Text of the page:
People around the world are dealing with record high temperatures. And with climate change a reality, more of the same is coming in the future. Most of us are familiar with the tips to stay cool: drink more water, stay in the shade, wear a hat, don't exert yourself while outside, or stay inside and enjoy the miracle of air conditioning. To that sound advice, we would like to add some spiritual ways of dealing with heat — tips from sages and seers who have lived through hot times and survived torrid weather in various spots around the world.

See Your Connection to the Weather

The world-famous Catholic monk Thomas Merton sets the tone for our spiritual weather strategies in this passage from When the Trees Say Nothing, a collection of his writings on nature edited by Kathleen Deignan:

"Our mentioning the weather — our perfunctory observations on what kind of day it is, are perhaps not idle. Perhaps we have a deep and legitimate need to know in our entire being what the day is like, to see it and feel it, to know how the sky is grey, paler in the south, patches of blue in the southwest with snow on the ground, the thermometer at 18, and cold wind making your ears ache. I have a real need to know these things because I myself am part of the weather, and part of the climate and part of the place, and a day in which I have not shared truly in all this is no day at all. It is certainly part of my life of prayer."

We like the challenge of seeing the weather as deeply and intimate connected to us. We see the heat or the cold as part of our experience of the day which we cannot change or ignore. It has an effect upon us and we reflect it in our thoughts, words, and deeds. We once asked an Antiguan how he was, and he said: "Partly cloudy, chance of rain." Make it a practice to relate to the weather. Let it be a metaphor for you. For example, on hot days, be "heated up" with passion for your work or some other aspect of your life.

When You Are Feeling That It Is Hot as Hell Outside, Remind Yourself "Here Is Heaven"

In his book, Zen 24/7: All Zen/All the Time, Philip Toshio Sudo writes:

"It is often said in martial arts that the best training occurs in the hottest and coldest weather. Times like these are when the body learns to attune itself to nature's elements."

"There is no air conditioning or central heating in Zen monasteries. Complaining about the temperature once, a monk asked his master, 'How can we avoid these extremes?'

" 'Why not go where there is no cold nor heat?' said the master.

" 'Is there such a place?' said the student.

" 'Certainly,' the master said. 'When cold, be thoroughly cold, and when hot be thoroughly hot.' "

"The master was saying, become one with the environment. We are in and of the environment, not separate from it; the temperature is not distinct from us. When there's no escaping the heat and the cold, the only way to combat it is to accept it.

"Stay warm and keep cool at the same time.

"The moment you think it's hot as hell, remind yourself: 'Here is heaven.' ".

Good advice from a Zen master but hard to follow when we are used to having things our way. It took us a long time to accept the fact that whenever we landed on our favorite island, it started to rain. We wanted to spend all our time on the beach sunbathing. The island's vegetation desperately needed water so in that paradise, the rain was heaven. We had to change our view of the weather, accepting whatever it was that day. Or as Sudo puts it: "Stay warm and keep cool at the same time." That's a wonderful mantra for scorching hot days!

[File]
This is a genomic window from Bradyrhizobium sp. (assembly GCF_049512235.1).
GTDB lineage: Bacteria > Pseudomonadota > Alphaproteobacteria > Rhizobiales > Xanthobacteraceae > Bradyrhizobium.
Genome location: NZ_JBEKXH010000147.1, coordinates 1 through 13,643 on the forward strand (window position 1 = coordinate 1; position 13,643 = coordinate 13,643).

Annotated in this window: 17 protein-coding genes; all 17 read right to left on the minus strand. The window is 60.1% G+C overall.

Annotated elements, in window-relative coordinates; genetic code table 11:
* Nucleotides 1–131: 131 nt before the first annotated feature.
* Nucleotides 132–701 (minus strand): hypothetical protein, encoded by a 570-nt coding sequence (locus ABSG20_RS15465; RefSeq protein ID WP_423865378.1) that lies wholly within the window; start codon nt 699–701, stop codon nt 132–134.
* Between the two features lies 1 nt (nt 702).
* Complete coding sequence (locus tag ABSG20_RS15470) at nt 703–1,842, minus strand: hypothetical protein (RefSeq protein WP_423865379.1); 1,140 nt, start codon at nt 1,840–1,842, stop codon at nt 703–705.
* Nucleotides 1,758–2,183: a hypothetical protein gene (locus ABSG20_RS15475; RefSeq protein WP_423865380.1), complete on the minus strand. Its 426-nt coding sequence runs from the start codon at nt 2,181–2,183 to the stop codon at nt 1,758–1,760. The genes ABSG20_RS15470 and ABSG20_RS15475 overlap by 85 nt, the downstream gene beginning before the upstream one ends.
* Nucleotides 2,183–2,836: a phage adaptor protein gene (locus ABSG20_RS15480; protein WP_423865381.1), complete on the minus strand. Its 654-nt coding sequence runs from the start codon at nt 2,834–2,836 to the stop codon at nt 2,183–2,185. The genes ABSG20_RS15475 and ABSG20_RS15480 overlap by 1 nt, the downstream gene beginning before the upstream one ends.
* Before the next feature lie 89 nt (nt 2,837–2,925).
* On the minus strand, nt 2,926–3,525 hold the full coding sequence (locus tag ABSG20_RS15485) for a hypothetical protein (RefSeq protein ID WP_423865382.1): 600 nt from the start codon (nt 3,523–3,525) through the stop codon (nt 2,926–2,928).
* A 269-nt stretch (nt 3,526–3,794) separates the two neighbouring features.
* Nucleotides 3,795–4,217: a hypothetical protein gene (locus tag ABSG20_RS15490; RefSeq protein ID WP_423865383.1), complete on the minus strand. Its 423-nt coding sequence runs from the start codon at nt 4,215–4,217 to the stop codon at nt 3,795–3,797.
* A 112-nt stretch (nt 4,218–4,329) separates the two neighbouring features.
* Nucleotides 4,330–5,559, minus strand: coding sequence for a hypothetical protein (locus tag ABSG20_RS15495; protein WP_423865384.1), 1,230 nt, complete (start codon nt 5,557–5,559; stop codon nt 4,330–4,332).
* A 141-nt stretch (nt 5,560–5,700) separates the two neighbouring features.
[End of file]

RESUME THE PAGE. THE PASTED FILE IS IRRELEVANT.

Remember the Sweet Pleasures of Sweating

When we are at a low point on a boiling day, and we feel like the heat has drained all the energy out of our bodies, we can think of all the times when sweating has been a time of sweet pleasure — while making love, dancing, jogging, or any other form of exercise. Keep in mind that sweating is not only a sign of discomfort and inconvenience but a sign that the body is exerting itself and feeling good. Give thanks for your body's diverse responses to the world and the flesh.

Don't Curse the Heat: Use It as an Opportunity to Pray for Others

One of the things about heat waves is that we often get so wrapped up in our own state of vexation that we forget the genuine and wide-spread suffering of others. So the next time you find yourself falling into this self-absorption trap, say a few prayers for all those have been adversely affected by the heat: the elderly who have been stricken by heart attacks, the poor who have no access to air-conditioning, the lonely and isolated individuals imprisoned in small rooms, the animals who have not been given enough water, the plants that are wilting in the sun.

Welcome the Heat Wave as a Chance to Slow Down

We are all moving at breakneck speed. Perhaps we are being given hot weather in order to make us slow down. Our addiction to doing and achievement is so accelerated, we need to learn the importance of allowing the mind, the body, and the soul more down time to see more clearly, feel more dearly, and listen more intently. In our society slowing down is often identified with sluggishness or loitering. Dedicate this hot day to the Amish and indigenous peoples everywhere who try to live in sync with nature's slow rhythms.

Accept All Weather as Weather We Like

The Catholic priest Anthony De Mello tells a story that sums up the best way to live with scorchers:

"Traveler: 'What kind of weather are we going to have today?'

"Shepherd: 'The kind of weather I like.'

"Traveler: 'How do you know it will be the kind of weather you like?'

"Shepherd: 'Having found out, sir, I cannot always get what I like, I have learned always to like what I get. So I am quite sure we will have the kind of weather I like.' "